School board members face 8-year term limits under a bill headed to DeSantis
Said Senate President Kathleen Passidomo: “After all, the Legislature is term-limited out at eight years, and what’s good for us is good for pretty much anybody else.”
The Florida Senate on Monday gave final approval to a bill that would impose eight-year term limits on county school-board members, readying the issue to go to Gov. Ron DeSantis.
The Legislature and DeSantis last year approved a measure that capped board members’ terms at 12 years. During discussion Monday, Sen. Jason Pizzo, D-Hollywood, questioned why lawmakers were coming back with eight-year term limits this year.
“Why are we back here so fast on this?” Pizzo asked.
Senate sponsor Blaise Ingoglia, R-Spring Hill, suggested that eight years was always the target of lawmakers.
“I think that eight years was the preferred landing spot. We didn’t get that last year. We’re doing it this year,” Ingoglia said.
The Senate voted 30-7 to pass the bill (HB 477), with five Democrats joining Republicans in backing the measure. The House voted 79-29 in March to pass the bill. The five Democrats who supported the bill Monday were Pizzo; Senate Minority Leader Lauren Book, D-Davie; Sen. Shevrin Jones, D-Miami Gardens; Sen. Rosalind Osgood, D-Fort Lauderdale; and Sen. Linda Stewart, D-Orlando.
Senate President Kathleen Passidomo, R-Naples, said she thinks eight-year term limits is the “right number of years.”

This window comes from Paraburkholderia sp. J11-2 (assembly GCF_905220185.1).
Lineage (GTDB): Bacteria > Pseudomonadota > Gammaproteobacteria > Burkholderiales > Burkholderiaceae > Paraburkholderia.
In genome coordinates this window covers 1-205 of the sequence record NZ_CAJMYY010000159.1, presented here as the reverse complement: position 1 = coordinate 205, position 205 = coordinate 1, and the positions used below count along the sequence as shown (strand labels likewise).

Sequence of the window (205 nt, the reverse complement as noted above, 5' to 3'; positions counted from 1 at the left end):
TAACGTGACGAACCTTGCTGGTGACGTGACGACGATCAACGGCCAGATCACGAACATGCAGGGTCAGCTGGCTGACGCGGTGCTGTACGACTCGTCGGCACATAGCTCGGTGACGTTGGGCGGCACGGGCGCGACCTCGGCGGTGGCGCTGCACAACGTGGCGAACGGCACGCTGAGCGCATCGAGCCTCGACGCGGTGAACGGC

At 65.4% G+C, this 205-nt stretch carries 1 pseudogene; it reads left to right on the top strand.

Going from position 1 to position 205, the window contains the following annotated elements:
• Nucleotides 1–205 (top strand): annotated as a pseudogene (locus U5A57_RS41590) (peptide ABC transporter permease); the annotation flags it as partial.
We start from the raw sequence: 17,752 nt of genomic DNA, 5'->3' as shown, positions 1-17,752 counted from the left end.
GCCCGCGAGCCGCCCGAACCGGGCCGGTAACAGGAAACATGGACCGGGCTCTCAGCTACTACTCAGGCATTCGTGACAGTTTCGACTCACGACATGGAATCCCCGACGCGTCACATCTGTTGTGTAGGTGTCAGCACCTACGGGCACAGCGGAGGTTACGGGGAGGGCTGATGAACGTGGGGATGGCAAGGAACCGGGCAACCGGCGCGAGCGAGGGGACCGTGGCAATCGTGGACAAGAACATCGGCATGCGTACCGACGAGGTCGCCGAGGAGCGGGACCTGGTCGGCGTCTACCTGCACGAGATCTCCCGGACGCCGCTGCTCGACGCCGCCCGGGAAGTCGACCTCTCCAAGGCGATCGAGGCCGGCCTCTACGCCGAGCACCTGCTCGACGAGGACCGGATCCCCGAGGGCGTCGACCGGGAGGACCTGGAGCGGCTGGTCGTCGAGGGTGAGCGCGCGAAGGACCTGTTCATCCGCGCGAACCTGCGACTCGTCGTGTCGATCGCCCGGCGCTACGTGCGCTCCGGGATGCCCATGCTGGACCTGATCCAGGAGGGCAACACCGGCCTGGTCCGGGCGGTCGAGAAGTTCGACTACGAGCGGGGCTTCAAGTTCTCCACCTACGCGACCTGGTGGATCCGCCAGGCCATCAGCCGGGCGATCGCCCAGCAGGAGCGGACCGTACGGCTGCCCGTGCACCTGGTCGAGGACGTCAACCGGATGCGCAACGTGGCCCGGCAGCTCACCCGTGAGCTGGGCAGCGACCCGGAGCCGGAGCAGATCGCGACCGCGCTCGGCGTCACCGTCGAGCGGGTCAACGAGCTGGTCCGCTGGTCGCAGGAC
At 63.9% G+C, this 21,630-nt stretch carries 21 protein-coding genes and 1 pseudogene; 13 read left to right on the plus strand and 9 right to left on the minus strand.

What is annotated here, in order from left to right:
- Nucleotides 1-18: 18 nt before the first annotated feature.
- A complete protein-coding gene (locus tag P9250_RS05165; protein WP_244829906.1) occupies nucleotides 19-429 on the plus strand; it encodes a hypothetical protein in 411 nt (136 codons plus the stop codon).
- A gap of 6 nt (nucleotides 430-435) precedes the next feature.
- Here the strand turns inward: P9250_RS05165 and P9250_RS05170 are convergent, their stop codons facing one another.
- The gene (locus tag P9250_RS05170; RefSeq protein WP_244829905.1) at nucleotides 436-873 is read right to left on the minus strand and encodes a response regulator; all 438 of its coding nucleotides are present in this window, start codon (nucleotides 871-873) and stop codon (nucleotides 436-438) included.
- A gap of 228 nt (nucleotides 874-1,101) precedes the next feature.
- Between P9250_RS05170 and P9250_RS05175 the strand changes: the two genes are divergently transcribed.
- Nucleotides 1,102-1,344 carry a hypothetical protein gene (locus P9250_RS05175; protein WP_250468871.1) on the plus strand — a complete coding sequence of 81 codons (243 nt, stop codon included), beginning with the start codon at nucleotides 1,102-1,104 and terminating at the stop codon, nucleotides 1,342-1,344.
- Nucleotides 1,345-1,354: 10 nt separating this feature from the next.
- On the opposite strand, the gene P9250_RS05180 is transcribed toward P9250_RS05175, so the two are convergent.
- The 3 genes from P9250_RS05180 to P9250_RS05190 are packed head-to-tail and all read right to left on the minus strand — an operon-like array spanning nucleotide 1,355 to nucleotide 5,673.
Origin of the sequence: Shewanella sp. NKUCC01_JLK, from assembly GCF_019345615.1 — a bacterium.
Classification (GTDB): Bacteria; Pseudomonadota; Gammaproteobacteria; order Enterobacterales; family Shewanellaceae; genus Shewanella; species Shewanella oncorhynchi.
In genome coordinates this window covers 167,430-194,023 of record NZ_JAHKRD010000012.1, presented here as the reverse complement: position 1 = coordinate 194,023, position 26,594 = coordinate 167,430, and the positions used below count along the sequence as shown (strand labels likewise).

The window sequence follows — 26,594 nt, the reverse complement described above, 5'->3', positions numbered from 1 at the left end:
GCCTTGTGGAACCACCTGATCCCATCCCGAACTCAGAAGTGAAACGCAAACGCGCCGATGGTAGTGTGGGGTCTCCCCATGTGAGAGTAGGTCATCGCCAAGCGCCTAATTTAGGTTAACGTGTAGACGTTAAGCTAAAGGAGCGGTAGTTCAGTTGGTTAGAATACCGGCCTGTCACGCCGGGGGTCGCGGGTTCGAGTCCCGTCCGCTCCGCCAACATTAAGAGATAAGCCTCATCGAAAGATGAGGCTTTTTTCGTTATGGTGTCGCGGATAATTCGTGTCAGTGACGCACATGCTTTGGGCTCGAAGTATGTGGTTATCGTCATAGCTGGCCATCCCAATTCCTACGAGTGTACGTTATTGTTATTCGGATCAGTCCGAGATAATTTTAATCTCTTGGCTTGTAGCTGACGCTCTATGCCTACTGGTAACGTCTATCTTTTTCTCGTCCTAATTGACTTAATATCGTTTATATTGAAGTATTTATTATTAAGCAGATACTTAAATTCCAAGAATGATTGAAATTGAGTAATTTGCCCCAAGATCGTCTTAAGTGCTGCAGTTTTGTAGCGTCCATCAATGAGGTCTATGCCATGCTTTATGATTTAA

“After all, the Legislature is term-limited out at eight years, and what’s good for us is good for pretty much anybody else,” Passidomo told reporters after the measure passed. “I’m in favor of term limits. And since we (state lawmakers) do eight years, why not?”
Monday’s approval came during a legislative session that has included lawmakers pursuing various other changes dealing with school boards.
For example, the Legislature last month approved a proposed constitutional amendment that seeks to shift to holding partisan school-board elections. Lawmakers’ approval put the measure on the 2024 ballot. If approved by voters, the amendment would do away with a requirement that school-board candidates run without party labels. Partisan elections could begin in 2026.
Supporters of moving to partisan school-board races argued that partisan politics already are inherent in campaigns. During last year’s elections, DeSantis took the rare step of endorsing dozens of conservative candidates — many of whom went on to win their races.
Another measure (HB 411) seeks to change a requirement that school-board candidates have to live in the districts they are seeking to represent at the time they qualify to run. The proposal, which would require candidates to live in the districts at the time they assume office, needs House approval before it could go to DeSantis.